Prediction of eruptions is a long — standing, but unfulfilled until now, the dream of seismologists all over the world. Modern technology alerts can give people a few precious minutes, but it is sometimes too little. Now, however, if scientific studies will bear fruit, they will be able to warn the population about danger for a few days, or even weeks before the crash.
Last month researchers from the National Autonomous University of Mexico hoping to reach the top Popocatepetl, 5400-foot volcano near Mexico city, to install monitoring equipment on the top of its crater. But “El Popo” as it is affectionately called by the locals, scared of their emissions of ash and sulfur dioxide — as it is paradoxical, but that’s exactly what scientists hoped to measure. To install the sensors they have chosen point on the lower slopes of the mountain, but next year the team hopes to climb to the top. Thanks to the data that can be obtained through observation of the crater, in the future, seismologists will be able to much more accurately predict eruptions.
The growing amount of monitoring data now shows that a sharp jump in the ratio of carbon to sulfur gas spewing from the crater of the volcano, can provide from several days to several weeks odds for the government and local population to the impending eruption. This is evidenced by three recent studies conducted in the framework of the Volcano Deep Earth Carbon Degassing (DECADE) under the control of the Carnegie institution for science, USA. Their results suggest that the monitoring of the geochemical composition of the gases will soon connect the two mainstays of modern forecasting — tracking of swellings of the earth’s surface and the increase of tremors before the eruption — that together they formed a single, coordinated system, as explained volcanologist Tobias Fischer of the University of new Mexico in Albuquerque and Chairman of the project DECADE.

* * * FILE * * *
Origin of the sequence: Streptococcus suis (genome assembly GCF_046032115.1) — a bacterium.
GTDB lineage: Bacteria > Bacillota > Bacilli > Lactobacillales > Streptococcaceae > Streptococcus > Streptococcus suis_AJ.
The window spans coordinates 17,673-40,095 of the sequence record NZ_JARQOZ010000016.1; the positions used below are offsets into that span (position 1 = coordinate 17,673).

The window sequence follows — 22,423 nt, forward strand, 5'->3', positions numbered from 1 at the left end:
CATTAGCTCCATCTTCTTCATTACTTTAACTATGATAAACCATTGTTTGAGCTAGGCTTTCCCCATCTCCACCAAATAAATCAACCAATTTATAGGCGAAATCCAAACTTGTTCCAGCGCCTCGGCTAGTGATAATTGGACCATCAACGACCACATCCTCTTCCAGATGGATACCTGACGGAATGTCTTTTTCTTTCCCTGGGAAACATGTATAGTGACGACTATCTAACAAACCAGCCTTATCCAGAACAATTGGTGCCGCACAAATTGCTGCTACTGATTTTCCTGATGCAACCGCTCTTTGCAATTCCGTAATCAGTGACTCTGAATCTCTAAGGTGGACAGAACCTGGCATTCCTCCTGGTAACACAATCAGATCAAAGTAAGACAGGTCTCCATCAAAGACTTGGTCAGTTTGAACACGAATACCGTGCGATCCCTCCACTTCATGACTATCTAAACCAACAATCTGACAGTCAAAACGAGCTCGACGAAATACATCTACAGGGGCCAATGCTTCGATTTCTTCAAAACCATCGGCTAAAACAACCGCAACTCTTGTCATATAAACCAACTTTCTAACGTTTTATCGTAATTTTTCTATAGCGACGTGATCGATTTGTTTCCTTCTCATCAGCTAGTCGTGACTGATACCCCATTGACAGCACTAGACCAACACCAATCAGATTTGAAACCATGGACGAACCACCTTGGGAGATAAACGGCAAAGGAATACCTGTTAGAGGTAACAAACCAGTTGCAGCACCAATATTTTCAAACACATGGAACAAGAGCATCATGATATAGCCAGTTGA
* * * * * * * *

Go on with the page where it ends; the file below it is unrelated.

The idea of the analysis of volcanic gases exist for many decades. Scientists have identified a change in the ratio of carbon to sulfur (C-S) as the most illustrative for collecting metrics. Theoretically, it can serve as a signal that soon will happen eruption. The ratio changes because the CO2 dissolves in the ascending magma flows in the form of bubbles at a depth of 10 or more kilometers, when the pressure drops. Enriched with sulphurous gases, unlike carbon dioxide, remain in the melt at more shallow depths. Thus, when magma rises to the threshold value, the lowering of C-S, but Fisher says the data in order to be sure of this theory, now little.
Currently, scientists intend to install as many ground-based tracking sensors on volcanoes around the world to gather the necessary information and to confirm the hypothesis. The problem is that active volcanoes spew ash and mud, and the introduction of even small quantities of foreign substances on the solar panel or inside equipment can cause damage to expensive equipment. So the researchers will be to improve the technology of data collection and analysis to achieve success.